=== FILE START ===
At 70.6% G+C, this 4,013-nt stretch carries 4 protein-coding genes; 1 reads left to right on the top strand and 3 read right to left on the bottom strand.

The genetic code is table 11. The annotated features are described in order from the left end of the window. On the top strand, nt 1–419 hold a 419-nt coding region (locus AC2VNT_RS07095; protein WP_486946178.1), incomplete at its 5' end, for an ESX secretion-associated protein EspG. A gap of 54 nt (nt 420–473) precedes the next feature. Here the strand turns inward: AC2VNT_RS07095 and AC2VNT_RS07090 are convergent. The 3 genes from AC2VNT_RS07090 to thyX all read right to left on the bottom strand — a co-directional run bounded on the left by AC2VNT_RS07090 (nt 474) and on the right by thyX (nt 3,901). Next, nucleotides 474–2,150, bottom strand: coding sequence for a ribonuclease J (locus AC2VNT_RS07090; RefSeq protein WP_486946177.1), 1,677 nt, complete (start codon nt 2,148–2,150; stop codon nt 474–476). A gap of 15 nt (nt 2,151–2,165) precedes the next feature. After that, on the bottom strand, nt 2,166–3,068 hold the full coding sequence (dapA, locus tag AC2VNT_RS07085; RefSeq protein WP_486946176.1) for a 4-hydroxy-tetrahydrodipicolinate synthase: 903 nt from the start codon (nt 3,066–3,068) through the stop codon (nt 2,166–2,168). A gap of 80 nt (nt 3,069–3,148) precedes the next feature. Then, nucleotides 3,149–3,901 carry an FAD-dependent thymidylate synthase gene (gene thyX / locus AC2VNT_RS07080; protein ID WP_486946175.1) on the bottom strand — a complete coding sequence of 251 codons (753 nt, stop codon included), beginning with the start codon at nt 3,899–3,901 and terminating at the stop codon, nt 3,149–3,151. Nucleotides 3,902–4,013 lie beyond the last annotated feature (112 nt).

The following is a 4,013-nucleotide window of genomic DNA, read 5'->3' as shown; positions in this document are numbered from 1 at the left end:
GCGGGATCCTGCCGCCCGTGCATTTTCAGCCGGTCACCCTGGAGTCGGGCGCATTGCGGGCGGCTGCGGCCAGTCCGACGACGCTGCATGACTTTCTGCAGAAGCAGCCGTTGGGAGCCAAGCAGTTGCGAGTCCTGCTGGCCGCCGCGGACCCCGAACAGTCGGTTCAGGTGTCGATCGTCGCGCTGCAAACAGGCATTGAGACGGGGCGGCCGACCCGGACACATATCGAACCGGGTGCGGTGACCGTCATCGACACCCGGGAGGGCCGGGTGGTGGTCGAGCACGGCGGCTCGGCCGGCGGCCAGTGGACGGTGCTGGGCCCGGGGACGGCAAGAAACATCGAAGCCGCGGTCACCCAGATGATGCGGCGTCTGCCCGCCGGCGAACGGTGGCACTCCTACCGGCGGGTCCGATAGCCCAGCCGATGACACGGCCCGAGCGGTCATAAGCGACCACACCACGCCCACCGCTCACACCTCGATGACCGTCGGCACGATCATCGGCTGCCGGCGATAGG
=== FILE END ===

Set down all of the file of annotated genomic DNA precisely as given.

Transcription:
At 70.6% G+C, this 4,013-nt stretch carries 4 protein-coding genes; 1 reads left to right on the top strand and 3 read right to left on the bottom strand.

The genetic code is table 11. The annotated features are described in order from the left end of the window. On the top strand, nt 1–419 hold a 419-nt coding region (locus AC2VNT_RS07095; protein WP_486946178.1), incomplete at its 5' end, for an ESX secretion-associated protein EspG. A gap of 54 nt (nt 420–473) precedes the next feature. Here the strand turns inward: AC2VNT_RS07095 and AC2VNT_RS07090 are convergent. The 3 genes from AC2VNT_RS07090 to thyX all read right to left on the bottom strand — a co-directional run bounded on the left by AC2VNT_RS07090 (nt 474) and on the right by thyX (nt 3,901). Next, nucleotides 474–2,150, bottom strand: coding sequence for a ribonuclease J (locus AC2VNT_RS07090; RefSeq protein WP_486946177.1), 1,677 nt, complete (start codon nt 2,148–2,150; stop codon nt 474–476). A gap of 15 nt (nt 2,151–2,165) precedes the next feature. After that, on the bottom strand, nt 2,166–3,068 hold the full coding sequence (dapA, locus tag AC2VNT_RS07085; RefSeq protein WP_486946176.1) for a 4-hydroxy-tetrahydrodipicolinate synthase: 903 nt from the start codon (nt 3,066–3,068) through the stop codon (nt 2,166–2,168). A gap of 80 nt (nt 3,069–3,148) precedes the next feature. Then, nucleotides 3,149–3,901 carry an FAD-dependent thymidylate synthase gene (gene thyX / locus AC2VNT_RS07080; protein ID WP_486946175.1) on the bottom strand — a complete coding sequence of 251 codons (753 nt, stop codon included), beginning with the start codon at nt 3,899–3,901 and terminating at the stop codon, nt 3,149–3,151. Nucleotides 3,902–4,013 lie beyond the last annotated feature (112 nt).

The following is a 4,013-nucleotide window of genomic DNA, read 5'->3' as shown; positions in this document are numbered from 1 at the left end:
GCGGGATCCTGCCGCCCGTGCATTTTCAGCCGGTCACCCTGGAGTCGGGCGCATTGCGGGCGGCTGCGGCCAGTCCGACGACGCTGCATGACTTTCTGCAGAAGCAGCCGTTGGGAGCCAAGCAGTTGCGAGTCCTGCTGGCCGCCGCGGACCCCGAACAGTCGGTTCAGGTGTCGATCGTCGCGCTGCAAACAGGCATTGAGACGGGGCGGCCGACCCGGACACATATCGAACCGGGTGCGGTGACCGTCATCGACACCCGGGAGGGCCGGGTGGTGGTCGAGCACGGCGGCTCGGCCGGCGGCCAGTGGACGGTGCTGGGCCCGGGGACGGCAAGAAACATCGAAGCCGCGGTCACCCAGATGATGCGGCGTCTGCCCGCCGGCGAACGGTGGCACTCCTACCGGCGGGTCCGATAGCCCAGCCGATGACACGGCCCGAGCGGTCATAAGCGACCACACCACGCCCACCGCTCACACCTCGATGACCGTCGGCACGATCATCGGCTGCCGGCGATAGG